Wine List

  • Suggested retail price $18.60 per battle plus tax.
  • Direct from the winery price only $14.98 plus tax.
  • Six bottle minimum per order.
  • Free: Wine tasting, farm tours, winery tours, barnyard petting zoo, bird watching an d picnic area. Come for a visit! You really are welcome.

Sweet & Semi-sweet Wines

  • JOSTABERRY: A semi-sweet version our Jostaberry wine.
  • RHUBARB (blush): This great wine is made with a sweeter red rhubarb that we grow for just this wine.
  • RASPBERRY BLACKBERRY: OH! MA! This one is enjoyed by many.
  • APPRICOT HONEY (white): We are so pleased with this great sweet wine ! It is exactly as it sounds “APRICOT HONEY” ENJOY!
  • RASPBERRY APPLE (blush): A blend that cries out to our Wine Maker “MAKE ME MAKE ME.” OH! So Good! Sip it, saute it, or marinate it. ENJOY!
  • WILD PLUM: “IT’S WILD! IT’S PLUM! IT’S SO GOOD! A little bit country and a little bit rock and roll. The great taste treat of North Dakota plums, yet smooth and somewhat sophisticated. The aroma, the flavors, the possibilities abound. Pair it with North Dakota Bison or beef or bar-b-que food. A sweeter wine.
  • GREAT PLAINS RED: A sweet red grape wine.
  • HONEY WINE: This is a lightly sweet white wine with a wonderfully fruity apricot note.
  • CRAB APPLE: A nice balance of sweet and tart apple blavors abound with very unique hints of cranberry notes. The spiciness of a German wine is also found.
  • HONEY BLUEBERRY WINE: This is a sweeter wine and carries a wonderful hint of blueberries bringing something great to your glass. BEAUTIFUL COLOR!
  • APPLE HONEY WINE: This classic fruit and honey blend does not disappoint. This is natural and tart, with a treat for all.
  • APPLE CHERRY (blush): WOW! Our cherries and apples unite to dance in the mouth. This wine is a little sweeter than the Apple Honey Wine. Great to enjoy before or after a meal. Not overly sweet, truly a semi-sweet wine.
  • RASPBERRY RHUBARB (blush): This wine refuses to be surpassed by even our Strawberry Rhubarb wine, putting class in your glass, as the raspberry is tasted first and then the rhubarb. Then a blending of flavors that liingers on and on.
  • RASPBERRY: This is a great wine for those with a sweet tooth and for those who are not wine drinkers. Great with chocolate.
  • STRAWBERRY RHUBARB: Strawberries are a perfect mate for rhubarb. This is a wonderful wine that has great aroma and the sweet tart flavor makes this a pleasing wine. Enjoy this wine all by itself or be playful and have some chocolate or strawberry shortcake or pepper jack cheese.
  • CHERRY (red): Our cherries do it again with this red wine. This is drier semi-sweet wine enjoyable at dinner or alone.

Dry & Semi Dry Wines

  • RHUBARB WINE:  A brilliant clear white wine on the drier side of our semi-sweet wines.  Rhubarb flavor abounds, yet with a smooth quality, prepares this great white for a variety or pairings.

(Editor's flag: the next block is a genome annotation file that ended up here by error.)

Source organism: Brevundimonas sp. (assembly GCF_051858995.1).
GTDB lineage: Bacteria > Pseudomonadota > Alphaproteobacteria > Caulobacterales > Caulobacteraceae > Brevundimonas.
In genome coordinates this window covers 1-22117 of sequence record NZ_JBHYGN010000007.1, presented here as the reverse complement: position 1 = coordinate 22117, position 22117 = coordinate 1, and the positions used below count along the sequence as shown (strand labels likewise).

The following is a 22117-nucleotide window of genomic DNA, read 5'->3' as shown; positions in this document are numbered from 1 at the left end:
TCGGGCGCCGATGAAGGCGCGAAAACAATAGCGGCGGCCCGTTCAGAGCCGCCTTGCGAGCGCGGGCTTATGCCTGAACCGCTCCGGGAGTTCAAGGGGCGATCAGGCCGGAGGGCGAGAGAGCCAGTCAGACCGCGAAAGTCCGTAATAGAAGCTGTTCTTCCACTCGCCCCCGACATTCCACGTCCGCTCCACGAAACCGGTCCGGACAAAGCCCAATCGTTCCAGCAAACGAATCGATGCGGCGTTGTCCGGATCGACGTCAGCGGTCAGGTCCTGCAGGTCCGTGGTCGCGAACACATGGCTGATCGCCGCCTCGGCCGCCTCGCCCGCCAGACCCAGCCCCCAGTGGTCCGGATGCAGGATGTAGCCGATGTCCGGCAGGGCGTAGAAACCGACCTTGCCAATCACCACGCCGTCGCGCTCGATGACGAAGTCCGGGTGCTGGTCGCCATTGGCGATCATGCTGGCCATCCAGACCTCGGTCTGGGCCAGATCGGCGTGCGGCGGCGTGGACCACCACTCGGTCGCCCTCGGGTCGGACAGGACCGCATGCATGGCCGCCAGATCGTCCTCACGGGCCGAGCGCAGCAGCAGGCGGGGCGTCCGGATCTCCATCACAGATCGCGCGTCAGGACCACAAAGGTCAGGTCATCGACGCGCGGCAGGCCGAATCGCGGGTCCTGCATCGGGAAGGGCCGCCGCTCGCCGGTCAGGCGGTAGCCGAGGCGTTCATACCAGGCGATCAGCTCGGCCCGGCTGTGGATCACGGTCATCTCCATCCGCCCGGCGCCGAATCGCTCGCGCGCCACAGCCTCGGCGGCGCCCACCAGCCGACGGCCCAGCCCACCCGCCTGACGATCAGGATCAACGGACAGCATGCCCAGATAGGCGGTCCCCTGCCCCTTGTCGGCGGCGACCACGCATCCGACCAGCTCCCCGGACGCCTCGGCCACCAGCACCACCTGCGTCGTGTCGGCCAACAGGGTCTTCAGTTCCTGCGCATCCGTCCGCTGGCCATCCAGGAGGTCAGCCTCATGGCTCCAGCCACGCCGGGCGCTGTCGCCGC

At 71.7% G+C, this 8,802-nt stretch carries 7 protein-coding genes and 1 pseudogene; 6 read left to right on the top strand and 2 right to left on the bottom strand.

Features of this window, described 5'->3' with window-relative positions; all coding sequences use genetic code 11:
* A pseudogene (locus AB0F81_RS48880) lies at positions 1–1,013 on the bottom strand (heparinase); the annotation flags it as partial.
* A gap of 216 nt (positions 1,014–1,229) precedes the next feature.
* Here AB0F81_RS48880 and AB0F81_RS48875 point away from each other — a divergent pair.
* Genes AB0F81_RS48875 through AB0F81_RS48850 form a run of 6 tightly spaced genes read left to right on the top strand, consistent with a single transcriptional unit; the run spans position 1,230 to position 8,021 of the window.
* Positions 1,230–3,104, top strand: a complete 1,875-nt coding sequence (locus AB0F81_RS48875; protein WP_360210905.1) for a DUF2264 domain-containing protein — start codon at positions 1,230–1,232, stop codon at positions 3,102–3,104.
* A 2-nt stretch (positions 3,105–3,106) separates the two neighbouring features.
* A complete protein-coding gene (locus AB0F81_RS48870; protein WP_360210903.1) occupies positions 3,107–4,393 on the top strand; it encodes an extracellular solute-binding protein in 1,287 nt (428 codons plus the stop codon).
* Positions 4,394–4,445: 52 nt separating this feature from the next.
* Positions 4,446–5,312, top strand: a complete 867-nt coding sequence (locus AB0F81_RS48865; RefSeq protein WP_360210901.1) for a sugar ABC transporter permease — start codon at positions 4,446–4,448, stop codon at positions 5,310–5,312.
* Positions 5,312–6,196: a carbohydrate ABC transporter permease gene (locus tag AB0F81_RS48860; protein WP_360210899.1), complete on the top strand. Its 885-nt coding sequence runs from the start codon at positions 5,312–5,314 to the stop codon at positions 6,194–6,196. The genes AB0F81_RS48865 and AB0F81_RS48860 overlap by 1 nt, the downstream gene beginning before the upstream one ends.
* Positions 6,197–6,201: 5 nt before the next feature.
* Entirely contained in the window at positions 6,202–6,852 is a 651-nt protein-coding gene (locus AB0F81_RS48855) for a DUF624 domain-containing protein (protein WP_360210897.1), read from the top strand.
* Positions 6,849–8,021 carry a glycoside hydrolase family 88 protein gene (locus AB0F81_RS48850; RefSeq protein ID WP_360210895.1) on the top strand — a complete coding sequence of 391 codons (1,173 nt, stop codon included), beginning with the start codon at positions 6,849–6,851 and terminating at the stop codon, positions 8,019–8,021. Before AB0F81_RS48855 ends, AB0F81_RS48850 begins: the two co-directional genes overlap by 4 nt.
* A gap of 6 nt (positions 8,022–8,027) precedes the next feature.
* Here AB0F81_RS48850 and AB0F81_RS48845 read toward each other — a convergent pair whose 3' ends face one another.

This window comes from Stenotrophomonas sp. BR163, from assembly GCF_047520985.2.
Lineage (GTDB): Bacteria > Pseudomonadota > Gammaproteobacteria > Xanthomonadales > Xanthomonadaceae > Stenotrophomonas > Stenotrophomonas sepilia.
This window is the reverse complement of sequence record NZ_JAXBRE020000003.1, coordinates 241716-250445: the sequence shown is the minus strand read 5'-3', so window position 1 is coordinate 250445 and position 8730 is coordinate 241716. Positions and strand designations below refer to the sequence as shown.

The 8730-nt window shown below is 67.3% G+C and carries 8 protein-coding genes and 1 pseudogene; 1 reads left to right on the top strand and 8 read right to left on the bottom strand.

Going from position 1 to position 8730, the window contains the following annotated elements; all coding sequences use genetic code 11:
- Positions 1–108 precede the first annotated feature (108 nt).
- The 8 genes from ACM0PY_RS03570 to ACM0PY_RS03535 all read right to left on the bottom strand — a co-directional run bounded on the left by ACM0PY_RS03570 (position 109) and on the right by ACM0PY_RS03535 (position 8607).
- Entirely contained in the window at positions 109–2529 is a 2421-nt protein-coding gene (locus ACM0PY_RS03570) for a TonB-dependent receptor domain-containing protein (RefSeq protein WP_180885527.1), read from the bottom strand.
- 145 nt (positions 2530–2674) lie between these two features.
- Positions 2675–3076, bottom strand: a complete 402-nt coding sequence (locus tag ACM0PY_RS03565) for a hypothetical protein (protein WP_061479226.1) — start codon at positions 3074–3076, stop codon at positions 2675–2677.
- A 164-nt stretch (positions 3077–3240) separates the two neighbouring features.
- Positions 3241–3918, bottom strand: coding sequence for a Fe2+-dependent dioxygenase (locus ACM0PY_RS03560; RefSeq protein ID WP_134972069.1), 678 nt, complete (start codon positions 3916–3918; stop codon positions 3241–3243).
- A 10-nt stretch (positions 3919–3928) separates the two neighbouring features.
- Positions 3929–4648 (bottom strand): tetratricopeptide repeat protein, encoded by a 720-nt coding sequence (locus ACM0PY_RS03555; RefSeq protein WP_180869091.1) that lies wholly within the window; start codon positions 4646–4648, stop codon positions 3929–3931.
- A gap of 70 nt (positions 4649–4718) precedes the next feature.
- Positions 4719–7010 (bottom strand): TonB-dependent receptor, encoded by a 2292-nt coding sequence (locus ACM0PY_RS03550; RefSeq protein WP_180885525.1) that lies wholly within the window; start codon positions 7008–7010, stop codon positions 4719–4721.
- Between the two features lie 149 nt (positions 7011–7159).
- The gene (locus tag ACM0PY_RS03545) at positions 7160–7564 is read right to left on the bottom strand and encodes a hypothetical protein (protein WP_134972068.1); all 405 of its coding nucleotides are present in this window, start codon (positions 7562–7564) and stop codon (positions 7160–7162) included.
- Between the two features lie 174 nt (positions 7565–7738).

• JOSTABERRY:  Josteberries were derived by cross-breeding the current and the gooseberry.  We grow it and offer this wine you are unlikely to find anywhere else.  This is a bold red wine.
  • DAKOTA RED:  This is a smooth red grape wine crafted with our field blended grapes with current and cherry note.  Smoothly, mindful of a Merlot.
  • NORTHERN LIGHTS (white): This is a light body German style wine which is great with salads, fresh or dried fruit, mild cheese or refreshing on its own or with fish.

 Pleasant Lake Winery Label

  • PRAIRIE SUNSET (blush grape):  The beauty of a prairie sunset in your glass.  Delightfully unique, a little zippy but smoooth.
  • PEACH (off dry):  Medium bodied white wine, strongly peach bouquet with oak undertones and a very long citrus finish.
  • RED GRAPE (red wine): Surverys show about 80% of wine driinkers prefer sweeter wines.  This is their wine, yet not just sweet.  So many qualities of our dry grape wines are found in this big red.  sweetly, it could win you over.
  • PEACH:  SO! SO! PEACHY!  The semi-sweet flavor of peaches, so many pairings can be thought of.  Soft, yet really there.  TRY SOME!
  • APPLE (white):A beautiful simple white wine.  The aromas of fresh picked apples.  AH! A little sweet, yet tart.  Just right we think for a farm style wine.

6 Tips For Cooking with Wine

Cooking with wine is the real deal. With wine, you get to experiment with what you want to do and how to go about it. There is a whole tone of wines out there, so you will need to know what works for what end and what does not. If you are caught between a wine choice and hard place, then the tips below are for you;

Know your wines

Again, not all wine is suitable for just about anything you want to whip up. Young, full-bodied red wine will work for red meat, for example. Soups and beef stews, on the other hand, will require earthier choices of red wine. Here are some good cooking wines.

Make sure you cook with wines you can drink

Listen, if you can chew on it, then you should be able to chug it down. If you cook with wine that you really don’t like and won’t drink, then you are setting yourself up for a less than savory experience. Always go for wines you know, love and can load up on any day.

Timing is everything

Generally, white wines are poured just when food is about to simmer and are only allowed to be in there for a little time. Red wines, on the other hand, need to be given some time because most people really want to see that deep red hue in their serving. If you are looking for the perfect result, make sure you do not pour wine into your food just before you serve. That is a bad idea and will leave your food a little tangy.

Best Apple Wines

We know that grapes are the kings when it comes to making wines. From France to South Africa to Argentina, grapes are the real deal. It is hard not to see why as they have such a succulence feel about them. However, just because grapes are the choice most would go for does not mean other fruits don’t really qualify. In fact, in places like Frankfurt, Germany, apple wine is a massive hit.

Looking around to get wasted on apples? Below are great apple wine varieties to sample:

Jonathon Apple wine

As the name suggests, this type of wine is made from the Jonathon apple, which is a very resilient hybrid that combines taste and smell to provide for a sumptuous experience. Normally, the production process will involve the use of various spices to ripen the taste. There are also apple wines there that are all-natural.

Fuji apple wines